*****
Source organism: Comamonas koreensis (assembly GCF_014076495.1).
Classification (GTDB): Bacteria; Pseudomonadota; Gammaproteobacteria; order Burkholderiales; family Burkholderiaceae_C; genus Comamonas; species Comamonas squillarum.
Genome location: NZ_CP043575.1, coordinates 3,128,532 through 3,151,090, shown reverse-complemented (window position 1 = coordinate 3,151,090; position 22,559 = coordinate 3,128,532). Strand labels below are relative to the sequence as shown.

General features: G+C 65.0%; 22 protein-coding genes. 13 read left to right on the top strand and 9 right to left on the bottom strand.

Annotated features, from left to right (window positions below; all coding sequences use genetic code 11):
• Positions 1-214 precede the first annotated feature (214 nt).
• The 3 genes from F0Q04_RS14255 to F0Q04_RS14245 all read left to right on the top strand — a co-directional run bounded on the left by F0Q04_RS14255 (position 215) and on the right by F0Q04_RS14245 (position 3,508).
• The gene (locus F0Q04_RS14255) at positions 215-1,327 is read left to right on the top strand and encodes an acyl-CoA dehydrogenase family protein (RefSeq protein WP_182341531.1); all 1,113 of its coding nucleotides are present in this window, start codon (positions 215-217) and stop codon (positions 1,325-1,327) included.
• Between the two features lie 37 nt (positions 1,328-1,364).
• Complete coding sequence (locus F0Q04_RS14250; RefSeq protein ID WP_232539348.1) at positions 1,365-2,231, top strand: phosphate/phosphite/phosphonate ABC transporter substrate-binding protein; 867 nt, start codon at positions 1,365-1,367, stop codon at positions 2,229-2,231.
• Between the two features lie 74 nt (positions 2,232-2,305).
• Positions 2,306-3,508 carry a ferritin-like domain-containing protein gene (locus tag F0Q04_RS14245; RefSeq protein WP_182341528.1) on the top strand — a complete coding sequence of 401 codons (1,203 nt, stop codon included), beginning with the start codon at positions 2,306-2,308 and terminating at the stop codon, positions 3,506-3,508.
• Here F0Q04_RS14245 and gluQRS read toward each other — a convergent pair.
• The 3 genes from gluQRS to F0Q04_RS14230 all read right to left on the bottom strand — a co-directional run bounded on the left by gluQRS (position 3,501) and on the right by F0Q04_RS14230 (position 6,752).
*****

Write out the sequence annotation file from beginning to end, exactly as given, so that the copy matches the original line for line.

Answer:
Source organism: Comamonas koreensis (assembly GCF_014076495.1).
Classification (GTDB): Bacteria; Pseudomonadota; Gammaproteobacteria; order Burkholderiales; family Burkholderiaceae_C; genus Comamonas; species Comamonas squillarum.
Genome location: NZ_CP043575.1, coordinates 3,128,532 through 3,151,090, shown reverse-complemented (window position 1 = coordinate 3,151,090; position 22,559 = coordinate 3,128,532). Strand labels below are relative to the sequence as shown.

General features: G+C 65.0%; 22 protein-coding genes. 13 read left to right on the top strand and 9 right to left on the bottom strand.

Annotated features, from left to right (window positions below; all coding sequences use genetic code 11):
• Positions 1-214 precede the first annotated feature (214 nt).
• The 3 genes from F0Q04_RS14255 to F0Q04_RS14245 all read left to right on the top strand — a co-directional run bounded on the left by F0Q04_RS14255 (position 215) and on the right by F0Q04_RS14245 (position 3,508).
• The gene (locus F0Q04_RS14255) at positions 215-1,327 is read left to right on the top strand and encodes an acyl-CoA dehydrogenase family protein (RefSeq protein WP_182341531.1); all 1,113 of its coding nucleotides are present in this window, start codon (positions 215-217) and stop codon (positions 1,325-1,327) included.
• Between the two features lie 37 nt (positions 1,328-1,364).
• Complete coding sequence (locus F0Q04_RS14250; RefSeq protein ID WP_232539348.1) at positions 1,365-2,231, top strand: phosphate/phosphite/phosphonate ABC transporter substrate-binding protein; 867 nt, start codon at positions 1,365-1,367, stop codon at positions 2,229-2,231.
• Between the two features lie 74 nt (positions 2,232-2,305).
• Positions 2,306-3,508 carry a ferritin-like domain-containing protein gene (locus tag F0Q04_RS14245; RefSeq protein WP_182341528.1) on the top strand — a complete coding sequence of 401 codons (1,203 nt, stop codon included), beginning with the start codon at positions 2,306-2,308 and terminating at the stop codon, positions 3,506-3,508.
• Here F0Q04_RS14245 and gluQRS read toward each other — a convergent pair.
• The 3 genes from gluQRS to F0Q04_RS14230 all read right to left on the bottom strand — a co-directional run bounded on the left by gluQRS (position 3,501) and on the right by F0Q04_RS14230 (position 6,752).